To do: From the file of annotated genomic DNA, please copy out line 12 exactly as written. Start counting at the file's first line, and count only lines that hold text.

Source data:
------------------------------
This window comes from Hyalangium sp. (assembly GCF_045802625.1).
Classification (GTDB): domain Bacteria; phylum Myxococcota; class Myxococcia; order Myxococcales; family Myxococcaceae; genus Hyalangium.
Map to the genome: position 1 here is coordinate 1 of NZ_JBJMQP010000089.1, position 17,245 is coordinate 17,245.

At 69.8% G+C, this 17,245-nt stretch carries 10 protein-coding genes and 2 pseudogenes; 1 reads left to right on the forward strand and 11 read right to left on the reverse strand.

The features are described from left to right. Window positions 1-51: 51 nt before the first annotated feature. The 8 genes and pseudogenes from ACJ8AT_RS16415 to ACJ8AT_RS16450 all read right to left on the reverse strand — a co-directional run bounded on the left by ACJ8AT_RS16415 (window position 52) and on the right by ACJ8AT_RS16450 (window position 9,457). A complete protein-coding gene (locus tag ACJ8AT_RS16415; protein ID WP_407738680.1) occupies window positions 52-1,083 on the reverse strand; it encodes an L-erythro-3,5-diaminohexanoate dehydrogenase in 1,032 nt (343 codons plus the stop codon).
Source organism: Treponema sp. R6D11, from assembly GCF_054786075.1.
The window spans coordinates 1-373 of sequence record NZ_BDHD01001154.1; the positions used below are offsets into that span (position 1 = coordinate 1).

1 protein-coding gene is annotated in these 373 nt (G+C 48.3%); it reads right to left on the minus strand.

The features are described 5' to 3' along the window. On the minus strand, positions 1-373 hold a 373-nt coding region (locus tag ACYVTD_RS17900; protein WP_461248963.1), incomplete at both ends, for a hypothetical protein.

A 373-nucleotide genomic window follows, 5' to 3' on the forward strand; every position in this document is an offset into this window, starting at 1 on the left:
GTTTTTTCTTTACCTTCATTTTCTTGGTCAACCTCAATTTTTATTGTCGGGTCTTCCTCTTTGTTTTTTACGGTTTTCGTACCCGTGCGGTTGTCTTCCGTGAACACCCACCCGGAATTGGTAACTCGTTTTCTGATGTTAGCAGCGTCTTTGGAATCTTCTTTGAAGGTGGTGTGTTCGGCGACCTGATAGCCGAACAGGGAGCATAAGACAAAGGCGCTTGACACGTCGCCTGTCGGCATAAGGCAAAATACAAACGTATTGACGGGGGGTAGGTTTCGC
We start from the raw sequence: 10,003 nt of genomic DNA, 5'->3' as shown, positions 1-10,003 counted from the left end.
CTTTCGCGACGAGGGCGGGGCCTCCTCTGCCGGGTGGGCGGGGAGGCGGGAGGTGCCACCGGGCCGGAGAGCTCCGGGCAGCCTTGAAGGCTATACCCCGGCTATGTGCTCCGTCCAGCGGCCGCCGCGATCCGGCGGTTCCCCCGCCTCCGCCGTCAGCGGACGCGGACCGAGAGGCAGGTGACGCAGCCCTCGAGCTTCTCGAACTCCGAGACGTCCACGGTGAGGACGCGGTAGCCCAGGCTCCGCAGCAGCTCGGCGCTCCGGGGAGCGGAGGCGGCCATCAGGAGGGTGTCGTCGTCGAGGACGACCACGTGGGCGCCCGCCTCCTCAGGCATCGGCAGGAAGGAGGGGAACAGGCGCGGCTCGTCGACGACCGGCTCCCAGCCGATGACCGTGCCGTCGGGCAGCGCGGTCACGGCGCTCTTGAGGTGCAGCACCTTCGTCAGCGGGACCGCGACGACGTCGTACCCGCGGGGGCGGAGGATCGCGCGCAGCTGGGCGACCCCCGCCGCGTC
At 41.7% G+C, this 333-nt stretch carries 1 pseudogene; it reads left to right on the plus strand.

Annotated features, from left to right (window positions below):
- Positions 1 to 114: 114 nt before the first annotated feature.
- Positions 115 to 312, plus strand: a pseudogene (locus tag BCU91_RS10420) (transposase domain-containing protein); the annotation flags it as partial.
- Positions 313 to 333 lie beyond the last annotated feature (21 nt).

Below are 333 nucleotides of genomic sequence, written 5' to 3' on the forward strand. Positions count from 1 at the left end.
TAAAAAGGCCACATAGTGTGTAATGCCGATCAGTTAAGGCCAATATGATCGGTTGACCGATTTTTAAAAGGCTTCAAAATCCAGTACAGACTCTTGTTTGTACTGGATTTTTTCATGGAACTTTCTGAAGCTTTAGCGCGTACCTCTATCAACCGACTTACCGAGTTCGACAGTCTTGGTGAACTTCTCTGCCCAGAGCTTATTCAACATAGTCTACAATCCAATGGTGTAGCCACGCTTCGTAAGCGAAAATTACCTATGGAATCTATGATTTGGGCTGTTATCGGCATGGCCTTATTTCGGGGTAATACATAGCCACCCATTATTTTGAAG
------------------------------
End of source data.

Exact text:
We start from the raw sequence: 10,003 nt of genomic DNA, 5'->3' as shown, positions 1-10,003 counted from the left end.